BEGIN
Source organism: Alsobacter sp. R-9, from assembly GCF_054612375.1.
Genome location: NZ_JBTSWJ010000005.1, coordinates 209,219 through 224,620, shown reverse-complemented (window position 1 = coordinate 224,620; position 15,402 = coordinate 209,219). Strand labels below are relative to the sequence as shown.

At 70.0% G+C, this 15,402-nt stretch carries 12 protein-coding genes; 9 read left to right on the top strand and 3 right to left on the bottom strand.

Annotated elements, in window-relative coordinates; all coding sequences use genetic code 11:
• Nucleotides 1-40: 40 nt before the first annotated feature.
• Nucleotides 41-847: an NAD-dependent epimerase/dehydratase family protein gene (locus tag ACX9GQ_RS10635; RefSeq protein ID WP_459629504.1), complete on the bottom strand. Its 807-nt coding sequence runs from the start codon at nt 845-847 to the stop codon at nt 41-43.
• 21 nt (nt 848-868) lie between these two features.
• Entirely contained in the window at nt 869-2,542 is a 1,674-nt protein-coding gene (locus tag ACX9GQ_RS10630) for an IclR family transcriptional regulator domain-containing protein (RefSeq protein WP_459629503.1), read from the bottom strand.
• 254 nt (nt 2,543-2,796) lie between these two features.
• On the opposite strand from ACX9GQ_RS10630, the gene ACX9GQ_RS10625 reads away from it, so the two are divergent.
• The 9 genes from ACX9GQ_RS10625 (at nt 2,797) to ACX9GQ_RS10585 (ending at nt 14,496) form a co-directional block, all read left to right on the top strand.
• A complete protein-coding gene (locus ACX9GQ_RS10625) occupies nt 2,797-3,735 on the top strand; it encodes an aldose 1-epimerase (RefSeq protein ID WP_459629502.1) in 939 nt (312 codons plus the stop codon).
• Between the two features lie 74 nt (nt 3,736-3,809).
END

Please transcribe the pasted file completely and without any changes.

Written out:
Source organism: Alsobacter sp. R-9, from assembly GCF_054612375.1.
Genome location: NZ_JBTSWJ010000005.1, coordinates 209,219 through 224,620, shown reverse-complemented (window position 1 = coordinate 224,620; position 15,402 = coordinate 209,219). Strand labels below are relative to the sequence as shown.

At 70.0% G+C, this 15,402-nt stretch carries 12 protein-coding genes; 9 read left to right on the top strand and 3 right to left on the bottom strand.

Annotated elements, in window-relative coordinates; all coding sequences use genetic code 11:
• Nucleotides 1-40: 40 nt before the first annotated feature.
• Nucleotides 41-847: an NAD-dependent epimerase/dehydratase family protein gene (locus tag ACX9GQ_RS10635; RefSeq protein ID WP_459629504.1), complete on the bottom strand. Its 807-nt coding sequence runs from the start codon at nt 845-847 to the stop codon at nt 41-43.
• 21 nt (nt 848-868) lie between these two features.
• Entirely contained in the window at nt 869-2,542 is a 1,674-nt protein-coding gene (locus tag ACX9GQ_RS10630) for an IclR family transcriptional regulator domain-containing protein (RefSeq protein WP_459629503.1), read from the bottom strand.
• 254 nt (nt 2,543-2,796) lie between these two features.
• On the opposite strand from ACX9GQ_RS10630, the gene ACX9GQ_RS10625 reads away from it, so the two are divergent.
• The 9 genes from ACX9GQ_RS10625 (at nt 2,797) to ACX9GQ_RS10585 (ending at nt 14,496) form a co-directional block, all read left to right on the top strand.
• A complete protein-coding gene (locus ACX9GQ_RS10625) occupies nt 2,797-3,735 on the top strand; it encodes an aldose 1-epimerase (RefSeq protein ID WP_459629502.1) in 939 nt (312 codons plus the stop codon).
• Between the two features lie 74 nt (nt 3,736-3,809).